Highlight: Orcombe Point

Orcombe Point, with the Geoneedle just visible on the clifftop
Orcombe Point, with the Geoneedle just visible on the clifftop. Photo: Steve Belasco.

This is where it starts. The rocks exposed at Orcombe Point embody the opening paragraphs of the Earth-story contained within this World Heritage Site. Stretching out in cliffs to the east, along 95 miles of coast, are the layers of geology that record the rest of the tale, spanning 185 million years of time. But here, on the mouth of the River Exe, is where it all begins. The Geoneedle monument found here marks the official start (or end if you prefer) of the World Heritage Site.


How to Get There

Orcombe Point is best accessed from the town of Exmouth. There are regular bus services to Exmouth from Exeter, Sidmouth and Budleigh Salterton, and Exmouth railway station is a 25 minute journey from Exeter, which provides connections to London and the rest of the UK.

By road Exmouth is reached via the A376 which runs south from Exeter and the M5.


Where to Stay

We recommend staying with our nearby Business Partners Ladram Bay Holiday Park. Have a look at our Where to Stay page for other options.


orcombe point
Orcombe Point and Straight Point © jurassicphotographic.com


Orcombe Point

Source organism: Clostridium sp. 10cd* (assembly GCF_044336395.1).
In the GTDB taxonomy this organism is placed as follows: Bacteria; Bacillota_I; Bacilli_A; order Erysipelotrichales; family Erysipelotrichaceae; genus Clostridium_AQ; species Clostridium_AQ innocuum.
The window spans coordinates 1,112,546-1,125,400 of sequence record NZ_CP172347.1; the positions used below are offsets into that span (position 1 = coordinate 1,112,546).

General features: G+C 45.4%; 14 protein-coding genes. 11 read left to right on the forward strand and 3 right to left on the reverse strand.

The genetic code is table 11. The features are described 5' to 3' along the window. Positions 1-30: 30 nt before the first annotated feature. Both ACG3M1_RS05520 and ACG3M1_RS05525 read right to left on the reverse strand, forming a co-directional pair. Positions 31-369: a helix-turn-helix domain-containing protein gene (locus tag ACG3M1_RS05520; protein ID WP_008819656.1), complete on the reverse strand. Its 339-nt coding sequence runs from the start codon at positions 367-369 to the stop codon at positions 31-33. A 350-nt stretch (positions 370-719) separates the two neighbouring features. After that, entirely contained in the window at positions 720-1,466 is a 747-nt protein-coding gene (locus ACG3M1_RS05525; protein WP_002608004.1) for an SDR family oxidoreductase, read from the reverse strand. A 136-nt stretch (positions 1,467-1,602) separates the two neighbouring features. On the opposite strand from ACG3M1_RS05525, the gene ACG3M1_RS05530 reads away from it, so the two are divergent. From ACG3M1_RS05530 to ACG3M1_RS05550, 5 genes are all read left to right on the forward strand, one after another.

Geoneedle, Orcombe Point, Sandy Bay © jurassicphotographic.com


Things to Do


A Jurassic Coast walk is best started or completed at Orcombe Point’s Geoneedle, the officially designated western-most point of the World Heritage Site. From here, the South West Coast Path leads to Budleigh Salterton, Ladram Bay, and onwards to Sidmouth.


Boat Trips

Orcombe Point can be viewed in glorious front-on detail from the sea, by booking a Jurassic Coast Cruise with Exmouth-based Stuart Line Cruises.


Car Parking and Facilities

Accessible parking is available near the Geoneedle at Orcombe Point. See East Devon District Council’s website for more information.


How Was Orcombe Point Formed?

Orcombe Point is at the western end of the Jurassic Coast. The layers of red mudstone and sandstone that make up the cliffs here were laid down in a desert some 250 million years ago, at the start of a time period known as the Triassic. They formed not long after the most devastating mass extinction event known, when 95% of all species were wiped out.

The rocks at Orcombe Point contain no fossils, echoing how the environment of the Early Triassic was reduced almost to a blank canvass. As Earth’s ecosystems began to slowly recover, time and evolution painted a new masterwork of prehistoric life where reptiles and dinosaurs ruled and marine habitats flourished. This is the story of the Jurassic Coast, and every story starts somewhere.


Other Highlights Nearby

While you’re in the area, why not check out nearby Exmouth, Ladram Bay and Sidmouth.